While all this time if you have been thinking about that your information on the decentralized blockchain network is not monitored by any central authority and is completely safe, please think again! As per the latest news out there, the U.S. National Security Agency (NSA) has been monitoring the Bitcoin’s blockchain network with an aim to identify users available there,
The Intercept has recently reported some highly classified documents from whistleblower Edward Snowden which proves that the U.S security agency has been keeping a tab on Bitcoin users with closer surveillance of the network. The report also reveals that a top-secret program-code called was primarily initiated to “track down the senders and receivers of bitcoins,” and monitor the possible flow of money between terrorist organizations.
The NSA has been specifically targetting users using an Oakster subprogram called MONKEYROCKET that was advertised back in 2012 as a “non-Western Internet anonymization service.” The MONEYROCKET subprogram is said to have targetted users specifically in Asia, Europe, and the Middle East. One of the memos read: “SSG11 analysts have found value in the MONKEYROCKET access to help track down senders and receivers of bitcoin.”
This program actually worked as a dupe and attracted more users who were thinking that using this they were getting a deeper level of anonymity but in practical reality, things happened the other way round as NSA was able to directly tap in the user data and the browser history.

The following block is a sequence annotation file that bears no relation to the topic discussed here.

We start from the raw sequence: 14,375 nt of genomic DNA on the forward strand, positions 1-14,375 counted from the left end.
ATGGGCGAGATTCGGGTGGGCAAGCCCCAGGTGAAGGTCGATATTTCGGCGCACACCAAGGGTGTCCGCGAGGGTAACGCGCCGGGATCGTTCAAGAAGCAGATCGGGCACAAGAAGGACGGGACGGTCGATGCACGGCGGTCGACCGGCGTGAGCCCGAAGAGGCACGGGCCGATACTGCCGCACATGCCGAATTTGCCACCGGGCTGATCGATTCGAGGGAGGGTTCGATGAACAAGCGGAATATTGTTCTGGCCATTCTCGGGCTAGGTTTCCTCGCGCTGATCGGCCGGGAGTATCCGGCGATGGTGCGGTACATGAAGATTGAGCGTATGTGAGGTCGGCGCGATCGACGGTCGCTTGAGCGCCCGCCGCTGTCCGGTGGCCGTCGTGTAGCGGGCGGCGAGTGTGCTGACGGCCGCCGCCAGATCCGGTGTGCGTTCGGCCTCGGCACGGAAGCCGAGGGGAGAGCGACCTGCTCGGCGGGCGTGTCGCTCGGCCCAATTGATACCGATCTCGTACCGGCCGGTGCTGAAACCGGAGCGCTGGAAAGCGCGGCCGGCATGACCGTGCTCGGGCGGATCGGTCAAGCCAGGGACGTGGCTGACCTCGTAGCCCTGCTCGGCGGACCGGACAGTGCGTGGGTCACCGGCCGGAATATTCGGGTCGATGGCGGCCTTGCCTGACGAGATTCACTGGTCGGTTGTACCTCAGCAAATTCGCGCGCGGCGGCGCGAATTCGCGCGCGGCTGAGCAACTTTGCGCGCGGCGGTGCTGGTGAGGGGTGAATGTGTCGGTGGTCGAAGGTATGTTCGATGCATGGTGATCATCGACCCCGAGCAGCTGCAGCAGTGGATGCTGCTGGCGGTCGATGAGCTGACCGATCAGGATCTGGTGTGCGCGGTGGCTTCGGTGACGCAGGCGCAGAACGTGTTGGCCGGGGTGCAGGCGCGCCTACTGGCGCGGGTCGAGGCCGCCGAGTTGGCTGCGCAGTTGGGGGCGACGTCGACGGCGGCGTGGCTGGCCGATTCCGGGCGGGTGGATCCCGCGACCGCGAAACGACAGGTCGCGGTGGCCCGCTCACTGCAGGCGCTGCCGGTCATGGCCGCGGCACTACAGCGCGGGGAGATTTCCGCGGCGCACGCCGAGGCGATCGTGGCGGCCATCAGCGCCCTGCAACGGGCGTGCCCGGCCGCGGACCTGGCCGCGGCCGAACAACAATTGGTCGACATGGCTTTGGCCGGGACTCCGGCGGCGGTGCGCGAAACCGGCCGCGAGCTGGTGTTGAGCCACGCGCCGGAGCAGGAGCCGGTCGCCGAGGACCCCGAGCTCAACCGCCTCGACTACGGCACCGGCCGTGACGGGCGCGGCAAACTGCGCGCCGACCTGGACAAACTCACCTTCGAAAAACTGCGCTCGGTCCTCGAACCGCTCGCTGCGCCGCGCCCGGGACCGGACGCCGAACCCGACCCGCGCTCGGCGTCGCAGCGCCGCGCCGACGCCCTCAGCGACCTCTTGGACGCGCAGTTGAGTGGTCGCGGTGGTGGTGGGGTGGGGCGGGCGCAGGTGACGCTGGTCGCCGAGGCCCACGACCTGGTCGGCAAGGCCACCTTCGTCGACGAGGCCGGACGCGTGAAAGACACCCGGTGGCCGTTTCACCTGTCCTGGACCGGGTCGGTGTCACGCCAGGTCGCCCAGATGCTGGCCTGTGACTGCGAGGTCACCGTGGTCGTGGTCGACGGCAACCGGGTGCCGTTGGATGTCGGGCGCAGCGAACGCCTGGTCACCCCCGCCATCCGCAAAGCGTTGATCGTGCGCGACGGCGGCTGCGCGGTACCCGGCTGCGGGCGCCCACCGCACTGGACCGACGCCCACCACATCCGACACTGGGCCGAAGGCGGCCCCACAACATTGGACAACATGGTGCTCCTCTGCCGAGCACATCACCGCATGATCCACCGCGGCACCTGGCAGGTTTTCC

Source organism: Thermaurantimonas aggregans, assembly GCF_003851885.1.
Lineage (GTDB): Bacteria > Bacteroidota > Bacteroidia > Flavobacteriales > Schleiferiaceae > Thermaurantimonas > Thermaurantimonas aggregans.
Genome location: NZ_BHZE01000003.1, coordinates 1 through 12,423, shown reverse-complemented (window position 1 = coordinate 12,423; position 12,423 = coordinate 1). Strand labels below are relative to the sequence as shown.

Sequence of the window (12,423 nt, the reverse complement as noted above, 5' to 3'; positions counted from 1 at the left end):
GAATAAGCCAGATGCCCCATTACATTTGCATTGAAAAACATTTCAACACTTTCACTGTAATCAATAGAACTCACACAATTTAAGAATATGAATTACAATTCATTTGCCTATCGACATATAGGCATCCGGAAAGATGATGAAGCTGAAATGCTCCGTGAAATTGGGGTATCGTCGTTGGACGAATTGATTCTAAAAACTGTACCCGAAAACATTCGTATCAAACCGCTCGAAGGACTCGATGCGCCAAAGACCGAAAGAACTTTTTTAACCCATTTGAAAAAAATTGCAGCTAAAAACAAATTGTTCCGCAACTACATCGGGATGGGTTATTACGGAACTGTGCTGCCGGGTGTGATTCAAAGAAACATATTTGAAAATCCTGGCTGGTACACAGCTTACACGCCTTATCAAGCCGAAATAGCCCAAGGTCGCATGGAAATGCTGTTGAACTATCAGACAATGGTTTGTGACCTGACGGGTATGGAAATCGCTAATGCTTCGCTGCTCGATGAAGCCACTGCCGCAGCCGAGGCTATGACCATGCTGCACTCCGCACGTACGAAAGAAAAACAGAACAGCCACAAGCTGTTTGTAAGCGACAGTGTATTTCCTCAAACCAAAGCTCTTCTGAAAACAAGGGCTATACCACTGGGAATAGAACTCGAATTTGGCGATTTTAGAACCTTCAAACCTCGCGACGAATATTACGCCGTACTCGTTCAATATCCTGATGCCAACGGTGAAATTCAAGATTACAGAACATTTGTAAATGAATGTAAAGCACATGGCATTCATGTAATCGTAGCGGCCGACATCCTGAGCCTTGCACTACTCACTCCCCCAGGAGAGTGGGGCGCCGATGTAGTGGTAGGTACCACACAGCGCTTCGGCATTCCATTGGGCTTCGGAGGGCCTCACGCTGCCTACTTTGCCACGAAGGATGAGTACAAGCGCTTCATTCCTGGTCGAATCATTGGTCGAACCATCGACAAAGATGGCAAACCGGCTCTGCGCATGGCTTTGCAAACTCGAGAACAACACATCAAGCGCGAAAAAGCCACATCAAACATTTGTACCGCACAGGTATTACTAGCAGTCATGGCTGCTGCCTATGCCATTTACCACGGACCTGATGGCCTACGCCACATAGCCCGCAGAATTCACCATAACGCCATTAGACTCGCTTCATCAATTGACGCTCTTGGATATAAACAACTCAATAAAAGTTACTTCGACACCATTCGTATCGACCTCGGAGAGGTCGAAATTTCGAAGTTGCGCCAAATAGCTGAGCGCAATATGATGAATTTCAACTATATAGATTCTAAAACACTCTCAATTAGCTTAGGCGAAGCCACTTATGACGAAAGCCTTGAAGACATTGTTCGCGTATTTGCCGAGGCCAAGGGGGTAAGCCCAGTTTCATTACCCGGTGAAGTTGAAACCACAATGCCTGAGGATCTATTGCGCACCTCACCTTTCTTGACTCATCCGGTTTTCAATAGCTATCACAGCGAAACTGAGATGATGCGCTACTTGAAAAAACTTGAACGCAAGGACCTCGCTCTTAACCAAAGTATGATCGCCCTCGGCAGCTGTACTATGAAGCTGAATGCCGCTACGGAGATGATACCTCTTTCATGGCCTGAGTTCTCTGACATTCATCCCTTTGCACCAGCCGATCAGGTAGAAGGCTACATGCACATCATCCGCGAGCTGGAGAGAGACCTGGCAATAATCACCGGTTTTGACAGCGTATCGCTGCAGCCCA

By gaining access to the user data, the NSA was also able to get its hands on crucial user data like passwords, media access control address and a user session. They also have captured other personal information like the IP address and billing details. The agency is said to have been thoroughly working to find any possible link between their own data and the “bitcoin targets”.
IT is being said that the NSA made use of some sophisticated tools that were made available to the U.S spy agency that could tap into optic-fiber line and other Technical Centres in Europe. Bitcoin was one of the key targets to be monitored in addition to Liberty Reserve, which is now defunct on the charges of money laundering using digital currencies.
Expert’s Reactions to the Report
While reacting to this reports of NSA spying the Bitcoin blockchain network, Matthew Green, assistant professor at the Johns Hopkins University Information Security Institute, said: “[This is] bad news for privacy, because it means that in addition to the really hard problem of making the actual transactions private … you also have to make sure all the network connections [are secure].”
Emin Gun Sirer, associate professor and co-director of the Initiative for Cryptocurrencies and Contracts at Cornell University, told The Intercept that financial privacy is of utmost importance to the Bitcoin community. After learning about the NSA’s operations, it is highly likely that people who are privacy-conscious will certainly consider moving to other privacy-oriented options.